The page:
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Slitting set-up equation

Slitting set-up equation

Slitting set-up equation


I have been searching the internet for sometime now and have yet to find the answer so hopefully someone here knows this. When setting up coiled metal for slitting, there is a equation for setting the vertical clearance (penetration) and horizontal clearance (break) but I have yet to find this formula. a loose guide is usually setting both to 10% of the gauge of the metal being slit and then adjusting based on burr, crossbow, etc. However I know there is a true formula for a correct setup the first time. I know the variables are the tensile of the metal, hardness of the blades, diameter of the blades, angle the metal as it reaches the blades, and width of the blades but I am not sure how they all factor into the equation or what the actual equation looks like.

Any suggestions on where to look for this?


RE: Slitting set-up equation

I have slit a lot of material and I have never seen such equations.
Our penetrations were higher and the gaps lower that 10%.
The strength of and gage of the material matter, but so does the nature of the alloy.
I have slit Si steels, and stainless steels (both ferritic and austenitic) and gages down to 0.004".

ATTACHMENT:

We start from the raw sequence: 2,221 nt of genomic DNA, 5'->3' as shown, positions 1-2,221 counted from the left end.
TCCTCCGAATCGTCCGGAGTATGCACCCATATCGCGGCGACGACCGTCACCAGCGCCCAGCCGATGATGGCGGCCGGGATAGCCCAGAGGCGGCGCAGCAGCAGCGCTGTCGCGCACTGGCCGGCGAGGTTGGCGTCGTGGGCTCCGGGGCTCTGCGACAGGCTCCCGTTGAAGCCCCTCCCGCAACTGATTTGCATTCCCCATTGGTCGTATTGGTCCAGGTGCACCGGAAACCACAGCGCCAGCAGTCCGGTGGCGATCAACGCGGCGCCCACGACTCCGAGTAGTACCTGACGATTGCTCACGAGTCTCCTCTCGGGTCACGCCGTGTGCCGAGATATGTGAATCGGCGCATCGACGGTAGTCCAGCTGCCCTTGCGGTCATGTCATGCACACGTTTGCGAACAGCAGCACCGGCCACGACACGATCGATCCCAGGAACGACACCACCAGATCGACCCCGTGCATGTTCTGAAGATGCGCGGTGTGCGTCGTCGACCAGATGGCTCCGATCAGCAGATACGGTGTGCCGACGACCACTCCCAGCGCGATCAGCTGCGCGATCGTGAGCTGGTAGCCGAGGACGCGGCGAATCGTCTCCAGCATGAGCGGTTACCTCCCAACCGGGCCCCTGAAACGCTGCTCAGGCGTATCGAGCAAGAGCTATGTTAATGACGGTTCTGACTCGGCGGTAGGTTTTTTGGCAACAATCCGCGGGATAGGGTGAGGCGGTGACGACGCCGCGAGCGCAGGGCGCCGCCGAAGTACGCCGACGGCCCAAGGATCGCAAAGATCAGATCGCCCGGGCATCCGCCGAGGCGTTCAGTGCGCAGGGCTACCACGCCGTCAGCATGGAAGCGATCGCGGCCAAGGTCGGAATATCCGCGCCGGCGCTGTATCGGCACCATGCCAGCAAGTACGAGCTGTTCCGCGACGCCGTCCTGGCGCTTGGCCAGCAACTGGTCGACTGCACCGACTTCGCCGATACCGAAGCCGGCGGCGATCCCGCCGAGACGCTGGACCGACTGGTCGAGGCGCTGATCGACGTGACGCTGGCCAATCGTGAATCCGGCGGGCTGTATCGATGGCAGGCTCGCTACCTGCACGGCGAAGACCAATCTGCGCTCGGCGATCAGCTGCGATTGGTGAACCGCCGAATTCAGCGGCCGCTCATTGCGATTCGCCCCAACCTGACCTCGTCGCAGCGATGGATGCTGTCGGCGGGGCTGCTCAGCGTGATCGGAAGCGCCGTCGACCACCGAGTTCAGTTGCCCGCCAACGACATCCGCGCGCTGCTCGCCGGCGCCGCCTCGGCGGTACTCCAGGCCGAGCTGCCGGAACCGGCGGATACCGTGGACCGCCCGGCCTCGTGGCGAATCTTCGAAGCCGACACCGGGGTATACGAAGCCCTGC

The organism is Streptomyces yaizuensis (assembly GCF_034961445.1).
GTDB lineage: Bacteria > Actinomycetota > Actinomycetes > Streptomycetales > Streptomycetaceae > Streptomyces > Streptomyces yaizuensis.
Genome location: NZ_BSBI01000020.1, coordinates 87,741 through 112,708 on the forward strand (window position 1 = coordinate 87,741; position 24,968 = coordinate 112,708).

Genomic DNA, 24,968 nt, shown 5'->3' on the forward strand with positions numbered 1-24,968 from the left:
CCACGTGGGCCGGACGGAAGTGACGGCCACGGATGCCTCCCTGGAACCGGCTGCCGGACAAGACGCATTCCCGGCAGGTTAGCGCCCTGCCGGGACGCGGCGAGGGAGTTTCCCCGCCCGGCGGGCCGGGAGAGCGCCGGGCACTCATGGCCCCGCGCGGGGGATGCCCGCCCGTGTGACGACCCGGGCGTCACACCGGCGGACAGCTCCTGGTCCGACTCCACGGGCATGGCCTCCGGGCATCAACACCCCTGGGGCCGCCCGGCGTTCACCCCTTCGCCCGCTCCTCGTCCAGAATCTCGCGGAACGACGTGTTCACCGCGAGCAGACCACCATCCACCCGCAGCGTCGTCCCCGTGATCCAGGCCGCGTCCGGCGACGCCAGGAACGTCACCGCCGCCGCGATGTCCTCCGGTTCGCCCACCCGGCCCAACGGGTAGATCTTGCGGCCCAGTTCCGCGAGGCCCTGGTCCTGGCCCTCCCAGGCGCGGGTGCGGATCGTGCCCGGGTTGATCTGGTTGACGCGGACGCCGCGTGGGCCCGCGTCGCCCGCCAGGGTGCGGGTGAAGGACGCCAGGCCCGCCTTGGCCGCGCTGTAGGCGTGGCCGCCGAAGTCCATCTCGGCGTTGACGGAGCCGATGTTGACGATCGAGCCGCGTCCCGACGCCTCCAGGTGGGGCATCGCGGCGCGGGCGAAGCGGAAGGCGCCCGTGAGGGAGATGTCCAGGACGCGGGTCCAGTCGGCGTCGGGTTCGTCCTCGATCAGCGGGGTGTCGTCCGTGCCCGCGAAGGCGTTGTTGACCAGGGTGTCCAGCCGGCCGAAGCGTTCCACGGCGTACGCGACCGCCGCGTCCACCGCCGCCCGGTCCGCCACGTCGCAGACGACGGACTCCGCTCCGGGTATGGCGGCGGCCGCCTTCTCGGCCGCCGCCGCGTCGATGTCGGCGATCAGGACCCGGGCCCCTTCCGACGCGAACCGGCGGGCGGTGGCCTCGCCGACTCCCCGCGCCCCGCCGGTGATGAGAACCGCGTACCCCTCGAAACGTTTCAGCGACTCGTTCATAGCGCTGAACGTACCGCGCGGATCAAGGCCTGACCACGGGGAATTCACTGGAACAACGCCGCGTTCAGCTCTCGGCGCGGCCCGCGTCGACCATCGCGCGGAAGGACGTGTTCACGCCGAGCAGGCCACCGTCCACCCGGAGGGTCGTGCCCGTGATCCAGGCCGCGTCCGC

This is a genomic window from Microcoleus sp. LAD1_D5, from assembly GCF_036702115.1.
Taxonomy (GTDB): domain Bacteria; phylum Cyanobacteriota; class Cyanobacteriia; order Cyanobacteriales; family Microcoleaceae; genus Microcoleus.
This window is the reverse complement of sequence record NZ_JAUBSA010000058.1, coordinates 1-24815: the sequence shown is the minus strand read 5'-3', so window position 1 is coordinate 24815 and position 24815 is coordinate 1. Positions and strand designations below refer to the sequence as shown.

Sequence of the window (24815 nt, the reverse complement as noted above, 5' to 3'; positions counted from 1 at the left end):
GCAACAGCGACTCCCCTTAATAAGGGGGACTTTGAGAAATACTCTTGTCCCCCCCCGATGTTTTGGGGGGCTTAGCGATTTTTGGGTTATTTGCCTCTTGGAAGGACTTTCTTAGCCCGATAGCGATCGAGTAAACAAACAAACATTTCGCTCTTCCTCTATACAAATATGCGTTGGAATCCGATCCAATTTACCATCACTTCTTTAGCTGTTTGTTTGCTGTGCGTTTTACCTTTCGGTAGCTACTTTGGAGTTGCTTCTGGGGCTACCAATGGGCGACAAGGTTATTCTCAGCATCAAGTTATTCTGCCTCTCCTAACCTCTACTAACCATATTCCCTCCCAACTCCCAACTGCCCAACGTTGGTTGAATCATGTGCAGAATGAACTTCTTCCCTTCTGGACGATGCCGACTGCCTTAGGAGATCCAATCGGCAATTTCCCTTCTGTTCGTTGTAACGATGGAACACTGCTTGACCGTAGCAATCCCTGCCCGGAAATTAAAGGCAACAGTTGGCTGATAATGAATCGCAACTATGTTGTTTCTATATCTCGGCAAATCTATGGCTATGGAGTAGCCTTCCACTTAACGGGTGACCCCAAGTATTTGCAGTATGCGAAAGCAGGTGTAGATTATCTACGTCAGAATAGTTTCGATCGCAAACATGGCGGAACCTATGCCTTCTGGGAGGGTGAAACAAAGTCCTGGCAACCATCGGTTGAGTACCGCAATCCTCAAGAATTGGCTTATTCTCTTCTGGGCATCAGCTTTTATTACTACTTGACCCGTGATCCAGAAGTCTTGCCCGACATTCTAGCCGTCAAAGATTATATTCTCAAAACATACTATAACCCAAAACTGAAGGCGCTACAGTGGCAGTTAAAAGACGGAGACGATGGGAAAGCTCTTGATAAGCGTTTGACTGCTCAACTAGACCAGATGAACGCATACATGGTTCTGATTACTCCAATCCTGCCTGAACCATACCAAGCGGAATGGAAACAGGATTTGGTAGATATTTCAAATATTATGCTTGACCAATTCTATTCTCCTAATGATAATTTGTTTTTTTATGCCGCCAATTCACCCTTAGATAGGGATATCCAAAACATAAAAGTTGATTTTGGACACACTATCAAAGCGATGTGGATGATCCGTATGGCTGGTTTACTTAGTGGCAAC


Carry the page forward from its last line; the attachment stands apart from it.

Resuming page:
The edge break on the knives matters also.
We only used carbide knives, no steels at all.
We had an outside vendor that used a lot of steel knives, all of his were made from CPM (powder metal) tool steels.

= = = = = = = = = = = = = = = = = = = =
P.E. Metallurgy, consulting work welcomed

RE: Slitting set-up equation

I have ever seen some simulation/modeling work, but no such a thing as equation. too many factors are in play.
the best bet is a combination of experience, and trial and error.

horizontal clearance perhaps is the most critical set-up. typical is 2-10% of thickness of the sheet. 10% is seldomly seen. the basic rule is to balance between shear and fracture. This can often be evaluate the cross section, shear zone is burnished and so shiny, fractured zone is dull because compressive forces exceed the ultimate strength of the sheet.

Too tight clearances result in deeper shear zones and smaller fracture zones, and the separating line between the two will be uneven and not as defined. On the other hand, if the clearance is too wide, the sheet will be torn apart rather than sheared. There will be a large rollover zone and a minimal shear zone.

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